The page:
Feb 22, 10:53 AM EST

Russia's highest court has overturned the conviction of a jailed opposition activist and ordered him released


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Russia's highest court has overturned the conviction of a jailed opposition activist and ordered him released

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MOSCOW (AP) -- Russia's highest court on Wednesday overturned the conviction of a jailed opposition activist and ordered him released more than a year after he was sent to prison.

Ildar Dadin in December 2015 became the first person to be convicted of breaking a new law against protesters. The bill, which made it possible to press criminal charges and imprison anyone who was repeatedly caught taking part in unsanctioned protests, was seen as the Kremlin's knee-jerk reaction to counter massive anti-government rallies in Moscow in 2011 and 2012.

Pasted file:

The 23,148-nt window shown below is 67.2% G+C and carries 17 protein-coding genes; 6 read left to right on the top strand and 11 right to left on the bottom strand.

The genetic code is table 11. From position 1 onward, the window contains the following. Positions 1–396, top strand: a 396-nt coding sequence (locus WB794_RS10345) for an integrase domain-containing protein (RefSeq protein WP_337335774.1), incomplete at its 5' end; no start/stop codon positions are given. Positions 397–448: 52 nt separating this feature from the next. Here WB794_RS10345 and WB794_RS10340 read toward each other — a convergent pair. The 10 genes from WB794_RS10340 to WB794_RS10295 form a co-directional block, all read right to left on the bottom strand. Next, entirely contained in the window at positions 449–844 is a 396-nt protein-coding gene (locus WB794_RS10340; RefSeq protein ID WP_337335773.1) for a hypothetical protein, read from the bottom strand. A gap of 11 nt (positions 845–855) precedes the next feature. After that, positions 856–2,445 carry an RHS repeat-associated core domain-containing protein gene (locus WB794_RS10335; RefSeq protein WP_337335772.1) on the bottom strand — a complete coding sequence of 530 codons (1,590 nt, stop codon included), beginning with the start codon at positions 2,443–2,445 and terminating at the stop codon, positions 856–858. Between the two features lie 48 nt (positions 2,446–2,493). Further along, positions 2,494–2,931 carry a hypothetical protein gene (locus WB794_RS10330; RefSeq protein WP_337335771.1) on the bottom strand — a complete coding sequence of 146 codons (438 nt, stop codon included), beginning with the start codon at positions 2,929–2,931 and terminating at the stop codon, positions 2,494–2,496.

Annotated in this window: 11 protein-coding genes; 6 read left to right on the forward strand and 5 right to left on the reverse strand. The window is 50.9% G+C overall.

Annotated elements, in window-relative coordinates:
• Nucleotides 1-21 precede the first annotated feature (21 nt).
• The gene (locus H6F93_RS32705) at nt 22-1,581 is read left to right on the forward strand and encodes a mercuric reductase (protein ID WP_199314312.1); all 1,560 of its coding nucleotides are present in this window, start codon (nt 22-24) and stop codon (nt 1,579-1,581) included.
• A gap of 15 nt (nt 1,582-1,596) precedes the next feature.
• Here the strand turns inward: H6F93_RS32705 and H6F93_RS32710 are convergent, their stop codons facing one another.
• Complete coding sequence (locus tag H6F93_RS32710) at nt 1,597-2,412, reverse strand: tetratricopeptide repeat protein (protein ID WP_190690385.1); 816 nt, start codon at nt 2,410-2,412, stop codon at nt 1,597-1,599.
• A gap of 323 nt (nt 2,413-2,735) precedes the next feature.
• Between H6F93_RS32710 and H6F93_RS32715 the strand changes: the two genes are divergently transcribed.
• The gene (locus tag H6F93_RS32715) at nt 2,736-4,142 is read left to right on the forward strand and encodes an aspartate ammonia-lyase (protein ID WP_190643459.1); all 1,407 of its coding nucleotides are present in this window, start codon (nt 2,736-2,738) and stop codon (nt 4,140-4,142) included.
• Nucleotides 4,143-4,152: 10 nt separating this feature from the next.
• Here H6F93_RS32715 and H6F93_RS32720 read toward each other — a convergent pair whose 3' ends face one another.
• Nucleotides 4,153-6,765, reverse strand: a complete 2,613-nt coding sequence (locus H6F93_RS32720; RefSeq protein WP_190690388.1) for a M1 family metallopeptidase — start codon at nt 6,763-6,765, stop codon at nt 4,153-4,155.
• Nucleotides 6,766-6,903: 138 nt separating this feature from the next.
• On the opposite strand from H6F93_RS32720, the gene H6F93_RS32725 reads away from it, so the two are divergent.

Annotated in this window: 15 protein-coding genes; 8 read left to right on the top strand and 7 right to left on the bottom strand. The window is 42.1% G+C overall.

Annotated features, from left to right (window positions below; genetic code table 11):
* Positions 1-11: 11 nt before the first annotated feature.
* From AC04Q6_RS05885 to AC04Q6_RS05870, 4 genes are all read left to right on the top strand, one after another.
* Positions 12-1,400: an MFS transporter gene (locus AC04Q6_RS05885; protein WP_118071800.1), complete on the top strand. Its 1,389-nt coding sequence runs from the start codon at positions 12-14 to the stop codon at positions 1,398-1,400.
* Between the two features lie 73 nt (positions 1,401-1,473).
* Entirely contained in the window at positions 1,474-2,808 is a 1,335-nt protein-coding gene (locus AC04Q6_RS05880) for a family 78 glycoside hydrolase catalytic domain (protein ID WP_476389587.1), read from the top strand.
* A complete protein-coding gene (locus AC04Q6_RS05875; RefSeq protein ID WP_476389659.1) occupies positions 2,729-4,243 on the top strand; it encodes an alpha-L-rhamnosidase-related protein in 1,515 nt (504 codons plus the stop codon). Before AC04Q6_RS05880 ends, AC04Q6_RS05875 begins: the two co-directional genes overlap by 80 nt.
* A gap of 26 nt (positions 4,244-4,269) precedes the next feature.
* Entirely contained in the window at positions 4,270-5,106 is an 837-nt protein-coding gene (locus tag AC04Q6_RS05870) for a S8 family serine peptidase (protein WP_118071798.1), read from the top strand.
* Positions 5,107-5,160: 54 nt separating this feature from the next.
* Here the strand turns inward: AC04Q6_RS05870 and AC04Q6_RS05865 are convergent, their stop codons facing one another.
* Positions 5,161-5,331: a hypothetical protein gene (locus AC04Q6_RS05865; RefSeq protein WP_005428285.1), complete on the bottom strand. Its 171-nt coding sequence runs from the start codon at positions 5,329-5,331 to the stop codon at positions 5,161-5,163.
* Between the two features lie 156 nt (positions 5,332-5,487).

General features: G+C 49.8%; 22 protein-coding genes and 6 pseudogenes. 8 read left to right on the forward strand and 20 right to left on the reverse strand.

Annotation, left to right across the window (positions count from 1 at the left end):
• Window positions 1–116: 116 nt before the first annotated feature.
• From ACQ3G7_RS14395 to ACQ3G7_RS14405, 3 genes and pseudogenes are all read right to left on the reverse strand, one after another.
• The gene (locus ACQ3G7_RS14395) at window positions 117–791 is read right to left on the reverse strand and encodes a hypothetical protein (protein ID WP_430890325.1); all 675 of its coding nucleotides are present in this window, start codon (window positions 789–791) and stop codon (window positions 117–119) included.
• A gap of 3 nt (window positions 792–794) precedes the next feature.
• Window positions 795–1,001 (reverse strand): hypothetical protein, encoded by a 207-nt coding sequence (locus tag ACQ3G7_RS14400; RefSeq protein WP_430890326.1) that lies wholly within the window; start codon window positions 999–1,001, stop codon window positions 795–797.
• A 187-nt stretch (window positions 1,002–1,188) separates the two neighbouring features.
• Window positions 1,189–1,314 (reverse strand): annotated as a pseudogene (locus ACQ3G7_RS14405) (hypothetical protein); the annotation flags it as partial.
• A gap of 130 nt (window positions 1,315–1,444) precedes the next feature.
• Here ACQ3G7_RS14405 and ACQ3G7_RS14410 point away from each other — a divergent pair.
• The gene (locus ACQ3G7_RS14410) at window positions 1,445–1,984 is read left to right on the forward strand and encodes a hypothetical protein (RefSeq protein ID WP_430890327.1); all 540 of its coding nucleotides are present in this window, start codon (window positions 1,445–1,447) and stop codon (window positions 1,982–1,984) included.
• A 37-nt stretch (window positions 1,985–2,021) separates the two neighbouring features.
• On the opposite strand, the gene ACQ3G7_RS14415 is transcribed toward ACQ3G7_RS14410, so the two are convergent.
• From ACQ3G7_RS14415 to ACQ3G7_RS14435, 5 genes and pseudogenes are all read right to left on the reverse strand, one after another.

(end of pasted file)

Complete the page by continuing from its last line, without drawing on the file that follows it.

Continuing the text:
The Supreme Court on Wednesday annulled the 2-year sentence for Dadin and closed his case, more than a year after he was first imprisoned.

Dadin's wife, Anastasia Zotova, who was at the court on Wednesday, told the Ekho Moskvy radio station that the court did not indicate how soon he could be released.

"We have no idea when he's going to be released because all communication, visits, phone calls have been banned," Zotova said.

Zotova, who said she has only been allowed a 10-minute phone call and a visit with Dadin in the past six months, said she would try to convince her husband to leave Russia once he is released.

Human rights groups have named Dadin a political prisoner who was only involved in nonviolent protests.

Last fall, Dadin said he was tortured by prison guards who carried out group beatings and threatened to rape and murder him. He later was transferred to another prison. An investigation team dispatched to the prison in northern Russia concluded that Dadin had not been beaten.

The imprisonment and harsh treatment of a man with no previous criminal record convicted for a non-violent crime looked unusual even in the current political environment, where opposition leaders are under constant pressure from the police and prosecutors.

The Prosecutor General's Office earlier Wednesday said it would conduct another investigation into Dadin's report of beatings at the prison colony.

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